To overcome the growing threat of Soviet submarines, the Sea King prototype SH-3 (originally designated as XHSS-2) flew its maiden flight in in March 1959. It was specially designed to be an all-weather dipping sonar platform, equipped with Doppler radar integrated in an automatic approach and hover system. The aircraft HSS-2 was later designated as SH-3A. The Sikorsky designation for the military aircraft was S-61 with civil versions named S-61L and S-61N.
The Navy also started to accept deliveries of the UH-2A and UH-2B Kaman Seasprite helicopters in December 1962. These two models differed only in electronic equipment. The UH-2 was delivered for service with detachments aboard aircraft carriers and used as compact, fast-moving rotorcraft for utility and anti-submarine warfare missions.
The Cold War to Present
The Boeing Vertol CH-46A, medium-lift tandem rotor helicopters powered by twin turboshaft engines, was added to the Navy fleet in 1964. Known informally as the “Phrog” and formally as the “Sea Knight”, it was operated across all operational environments between its introduction during the Vietnam War and its front-line retirement during 2014. It was deployed to provide all-weather, day-or-night transport of combat troops, supplies and equipment.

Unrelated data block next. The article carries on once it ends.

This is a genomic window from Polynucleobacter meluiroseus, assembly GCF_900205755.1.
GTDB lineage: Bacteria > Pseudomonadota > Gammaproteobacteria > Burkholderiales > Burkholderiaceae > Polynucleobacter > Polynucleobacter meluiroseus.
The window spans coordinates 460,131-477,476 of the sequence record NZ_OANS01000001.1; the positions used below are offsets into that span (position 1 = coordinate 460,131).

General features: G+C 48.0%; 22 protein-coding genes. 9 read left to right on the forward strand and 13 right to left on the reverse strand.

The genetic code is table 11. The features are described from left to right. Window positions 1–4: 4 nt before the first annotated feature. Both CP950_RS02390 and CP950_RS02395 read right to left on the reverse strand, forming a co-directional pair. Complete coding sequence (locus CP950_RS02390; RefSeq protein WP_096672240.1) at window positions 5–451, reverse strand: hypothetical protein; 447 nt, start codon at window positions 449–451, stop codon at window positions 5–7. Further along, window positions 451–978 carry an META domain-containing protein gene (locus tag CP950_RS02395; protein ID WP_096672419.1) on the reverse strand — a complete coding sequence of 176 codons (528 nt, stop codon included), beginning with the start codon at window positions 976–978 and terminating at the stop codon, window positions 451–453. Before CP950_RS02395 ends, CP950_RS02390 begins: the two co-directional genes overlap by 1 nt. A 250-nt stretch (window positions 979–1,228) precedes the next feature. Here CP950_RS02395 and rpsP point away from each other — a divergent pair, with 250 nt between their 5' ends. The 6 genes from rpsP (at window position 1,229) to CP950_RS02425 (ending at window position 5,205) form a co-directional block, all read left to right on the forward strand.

The CH-53A helicopters, a ten-ton lift aircraft powered by two T64-GE-6, 2850 shp engines driving a six-blade main rotor, were added and deployed to Vietnam in 1967. It was known as the Sea Stallion and was part of the Sikorsky S-65 family of heavy-lift transport helicopters. The Sea Stallion was used in assault transport (heavy equipment), aircraft recovery, personnel transport, and medical evacuation roles.
A more powerful version of the Sea Stallion, the CH-53D, completed its maiden flight in 1969. The aircraft was part of the Sikorsky S-65 heavy-lift transport helicopters and were flown alongside the CH-53A in Vietnam beginning in 1970. A variant used for mine sweeping was designated RH-53D and a VIP transport version the VH-53D.
Although production for the predecessor aircraft SH-2 had been halted, in October 1971, the Seasprite SH-2F was selected by the Navy as the platform for the interim Light Airborne Multi-Purpose System (LAMPS) helicopter. The new variant had greatly enhanced anti-submarine and anti-surface threat capabilities. The SH-2F increased shipboard sensor and weapon capabilities against several types of enemy threats, including submarines of all types, surface ships and patrol craft that may be armed with anti-ship missiles.